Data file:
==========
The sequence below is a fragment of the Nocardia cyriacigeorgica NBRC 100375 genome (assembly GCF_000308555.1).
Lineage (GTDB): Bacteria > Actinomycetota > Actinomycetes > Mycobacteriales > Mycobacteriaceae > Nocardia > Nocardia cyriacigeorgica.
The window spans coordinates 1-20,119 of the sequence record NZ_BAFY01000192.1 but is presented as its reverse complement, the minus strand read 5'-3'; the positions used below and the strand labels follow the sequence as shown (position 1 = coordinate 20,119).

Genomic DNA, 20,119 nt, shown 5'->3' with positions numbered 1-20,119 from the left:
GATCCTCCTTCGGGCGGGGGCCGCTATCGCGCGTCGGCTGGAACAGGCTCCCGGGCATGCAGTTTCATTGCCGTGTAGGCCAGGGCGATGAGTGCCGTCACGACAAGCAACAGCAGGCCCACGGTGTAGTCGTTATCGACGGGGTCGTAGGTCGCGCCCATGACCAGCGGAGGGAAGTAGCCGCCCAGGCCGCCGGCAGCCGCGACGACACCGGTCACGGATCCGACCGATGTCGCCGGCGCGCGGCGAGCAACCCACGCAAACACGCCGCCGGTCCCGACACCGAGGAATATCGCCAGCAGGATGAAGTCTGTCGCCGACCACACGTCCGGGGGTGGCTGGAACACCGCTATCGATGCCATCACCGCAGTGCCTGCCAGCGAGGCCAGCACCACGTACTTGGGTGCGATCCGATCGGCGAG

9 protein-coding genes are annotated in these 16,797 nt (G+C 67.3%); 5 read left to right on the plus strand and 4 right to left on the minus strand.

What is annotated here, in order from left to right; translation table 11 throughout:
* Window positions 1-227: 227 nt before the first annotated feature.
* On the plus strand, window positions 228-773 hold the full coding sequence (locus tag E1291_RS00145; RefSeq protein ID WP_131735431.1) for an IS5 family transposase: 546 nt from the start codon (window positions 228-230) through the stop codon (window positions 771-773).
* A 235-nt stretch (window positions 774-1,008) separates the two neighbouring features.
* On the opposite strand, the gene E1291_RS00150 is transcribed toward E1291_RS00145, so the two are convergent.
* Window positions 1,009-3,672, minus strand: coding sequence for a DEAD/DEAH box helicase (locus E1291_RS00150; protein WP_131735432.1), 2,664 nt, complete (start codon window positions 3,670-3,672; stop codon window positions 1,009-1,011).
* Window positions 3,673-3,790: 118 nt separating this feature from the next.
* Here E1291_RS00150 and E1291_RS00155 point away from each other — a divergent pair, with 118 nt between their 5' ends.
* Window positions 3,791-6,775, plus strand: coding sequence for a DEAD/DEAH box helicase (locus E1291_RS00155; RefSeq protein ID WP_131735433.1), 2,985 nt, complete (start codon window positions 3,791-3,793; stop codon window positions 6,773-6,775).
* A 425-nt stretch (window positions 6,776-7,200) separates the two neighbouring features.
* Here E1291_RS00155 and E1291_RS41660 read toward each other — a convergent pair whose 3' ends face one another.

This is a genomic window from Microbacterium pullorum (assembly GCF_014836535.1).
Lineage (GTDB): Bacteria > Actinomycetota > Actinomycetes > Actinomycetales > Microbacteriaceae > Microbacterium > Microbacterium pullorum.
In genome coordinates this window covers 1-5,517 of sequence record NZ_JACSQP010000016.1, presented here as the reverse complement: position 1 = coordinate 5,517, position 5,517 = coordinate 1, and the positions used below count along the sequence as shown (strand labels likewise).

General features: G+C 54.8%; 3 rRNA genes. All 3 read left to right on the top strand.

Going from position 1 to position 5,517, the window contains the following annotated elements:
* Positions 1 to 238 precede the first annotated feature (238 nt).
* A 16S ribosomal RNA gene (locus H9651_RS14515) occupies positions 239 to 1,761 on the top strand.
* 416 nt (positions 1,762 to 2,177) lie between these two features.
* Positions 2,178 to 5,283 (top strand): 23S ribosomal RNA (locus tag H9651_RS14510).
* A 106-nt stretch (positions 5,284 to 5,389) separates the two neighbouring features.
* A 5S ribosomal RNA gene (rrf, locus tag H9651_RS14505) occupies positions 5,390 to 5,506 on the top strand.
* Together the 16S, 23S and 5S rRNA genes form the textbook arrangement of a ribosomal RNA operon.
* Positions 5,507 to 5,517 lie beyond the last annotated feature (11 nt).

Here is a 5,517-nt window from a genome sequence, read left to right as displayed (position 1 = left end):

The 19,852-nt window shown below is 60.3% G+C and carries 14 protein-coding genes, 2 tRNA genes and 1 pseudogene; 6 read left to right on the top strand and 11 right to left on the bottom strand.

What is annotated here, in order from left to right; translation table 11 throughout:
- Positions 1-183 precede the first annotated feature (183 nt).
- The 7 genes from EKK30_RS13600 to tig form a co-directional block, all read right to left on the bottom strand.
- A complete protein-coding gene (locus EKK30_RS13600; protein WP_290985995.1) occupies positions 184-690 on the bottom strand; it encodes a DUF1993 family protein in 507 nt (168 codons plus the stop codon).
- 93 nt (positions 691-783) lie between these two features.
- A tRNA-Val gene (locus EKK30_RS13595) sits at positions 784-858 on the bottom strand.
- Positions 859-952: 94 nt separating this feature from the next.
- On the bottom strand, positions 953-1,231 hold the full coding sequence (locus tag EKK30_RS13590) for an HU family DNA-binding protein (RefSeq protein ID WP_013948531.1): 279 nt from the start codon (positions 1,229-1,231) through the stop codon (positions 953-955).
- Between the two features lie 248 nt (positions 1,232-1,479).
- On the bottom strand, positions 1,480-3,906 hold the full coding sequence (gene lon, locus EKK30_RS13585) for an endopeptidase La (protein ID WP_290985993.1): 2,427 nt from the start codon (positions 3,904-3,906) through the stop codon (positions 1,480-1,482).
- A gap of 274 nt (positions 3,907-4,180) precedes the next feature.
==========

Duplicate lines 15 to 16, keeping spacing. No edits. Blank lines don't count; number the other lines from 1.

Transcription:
* Window positions 3,791-6,775, plus strand: coding sequence for a DEAD/DEAH box helicase (locus E1291_RS00155; RefSeq protein ID WP_131735433.1), 2,985 nt, complete (start codon window positions 3,791-3,793; stop codon window positions 6,773-6,775).
* A 425-nt stretch (window positions 6,776-7,200) separates the two neighbouring features.